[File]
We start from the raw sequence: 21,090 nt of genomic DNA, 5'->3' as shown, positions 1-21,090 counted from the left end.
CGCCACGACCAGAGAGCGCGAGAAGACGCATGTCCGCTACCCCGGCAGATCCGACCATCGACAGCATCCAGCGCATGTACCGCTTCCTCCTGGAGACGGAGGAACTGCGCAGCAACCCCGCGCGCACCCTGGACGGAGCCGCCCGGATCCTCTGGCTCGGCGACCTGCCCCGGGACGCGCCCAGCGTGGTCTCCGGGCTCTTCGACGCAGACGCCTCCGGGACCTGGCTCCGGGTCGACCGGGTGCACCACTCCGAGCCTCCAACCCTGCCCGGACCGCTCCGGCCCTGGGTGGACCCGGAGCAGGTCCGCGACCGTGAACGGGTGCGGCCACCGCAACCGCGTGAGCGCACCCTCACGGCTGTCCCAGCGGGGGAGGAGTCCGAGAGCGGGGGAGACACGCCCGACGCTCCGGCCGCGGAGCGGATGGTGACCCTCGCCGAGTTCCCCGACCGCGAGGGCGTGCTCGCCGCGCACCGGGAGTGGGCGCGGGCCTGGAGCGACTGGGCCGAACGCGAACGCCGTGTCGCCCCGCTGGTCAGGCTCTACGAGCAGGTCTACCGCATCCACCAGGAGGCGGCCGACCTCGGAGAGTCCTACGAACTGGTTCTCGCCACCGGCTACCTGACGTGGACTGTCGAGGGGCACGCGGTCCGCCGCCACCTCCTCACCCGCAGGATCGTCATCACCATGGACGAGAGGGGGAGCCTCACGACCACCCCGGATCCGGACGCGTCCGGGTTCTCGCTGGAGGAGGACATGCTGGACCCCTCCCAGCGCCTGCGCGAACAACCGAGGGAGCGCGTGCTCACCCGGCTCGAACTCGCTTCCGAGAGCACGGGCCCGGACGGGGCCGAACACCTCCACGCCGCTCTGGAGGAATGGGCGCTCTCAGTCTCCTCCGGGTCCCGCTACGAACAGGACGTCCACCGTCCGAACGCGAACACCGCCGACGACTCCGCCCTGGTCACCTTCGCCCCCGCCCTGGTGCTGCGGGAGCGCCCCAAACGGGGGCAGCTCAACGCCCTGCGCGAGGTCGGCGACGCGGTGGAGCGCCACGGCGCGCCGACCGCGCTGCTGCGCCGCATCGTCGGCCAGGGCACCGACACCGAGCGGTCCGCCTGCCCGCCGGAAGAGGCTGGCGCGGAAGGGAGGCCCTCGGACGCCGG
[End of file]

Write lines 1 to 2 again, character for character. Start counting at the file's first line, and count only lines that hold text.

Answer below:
We start from the raw sequence: 21,090 nt of genomic DNA, 5'->3' as shown, positions 1-21,090 counted from the left end.
CGCCACGACCAGAGAGCGCGAGAAGACGCATGTCCGCTACCCCGGCAGATCCGACCATCGACAGCATCCAGCGCATGTACCGCTTCCTCCTGGAGACGGAGGAACTGCGCAGCAACCCCGCGCGCACCCTGGACGGAGCCGCCCGGATCCTCTGGCTCGGCGACCTGCCCCGGGACGCGCCCAGCGTGGTCTCCGGGCTCTTCGACGCAGACGCCTCCGGGACCTGGCTCCGGGTCGACCGGGTGCACCACTCCGAGCCTCCAACCCTGCCCGGACCGCTCCGGCCCTGGGTGGACCCGGAGCAGGTCCGCGACCGTGAACGGGTGCGGCCACCGCAACCGCGTGAGCGCACCCTCACGGCTGTCCCAGCGGGGGAGGAGTCCGAGAGCGGGGGAGACACGCCCGACGCTCCGGCCGCGGAGCGGATGGTGACCCTCGCCGAGTTCCCCGACCGCGAGGGCGTGCTCGCCGCGCACCGGGAGTGGGCGCGGGCCTGGAGCGACTGGGCCGAACGCGAACGCCGTGTCGCCCCGCTGGTCAGGCTCTACGAGCAGGTCTACCGCATCCACCAGGAGGCGGCCGACCTCGGAGAGTCCTACGAACTGGTTCTCGCCACCGGCTACCTGACGTGGACTGTCGAGGGGCACGCGGTCCGCCGCCACCTCCTCACCCGCAGGATCGTCATCACCATGGACGAGAGGGGGAGCCTCACGACCACCCCGGATCCGGACGCGTCCGGGTTCTCGCTGGAGGAGGACATGCTGGACCCCTCCCAGCGCCTGCGCGAACAACCGAGGGAGCGCGTGCTCACCCGGCTCGAACTCGCTTCCGAGAGCACGGGCCCGGACGGGGCCGAACACCTCCACGCCGCTCTGGAGGAATGGGCGCTCTCAGTCTCCTCCGGGTCCCGCTACGAACAGGACGTCCACCGTCCGAACGCGAACACCGCCGACGACTCCGCCCTGGTCACCTTCGCCCCCGCCCTGGTGCTGCGGGAGCGCCCCAAACGGGGGCAGCTCAACGCCCTGCGCGAGGTCGGCGACGCGGTGGAGCGCCACGGCGCGCCGACCGCGCTGCTGCGCCGCATCGTCGGCCAGGGCACCGACACCGAGCGGTCCGCCTGCCCGCCGGAAGAGGCTGGCGCGGAAGGGAGGCCCTCGGACGCCGG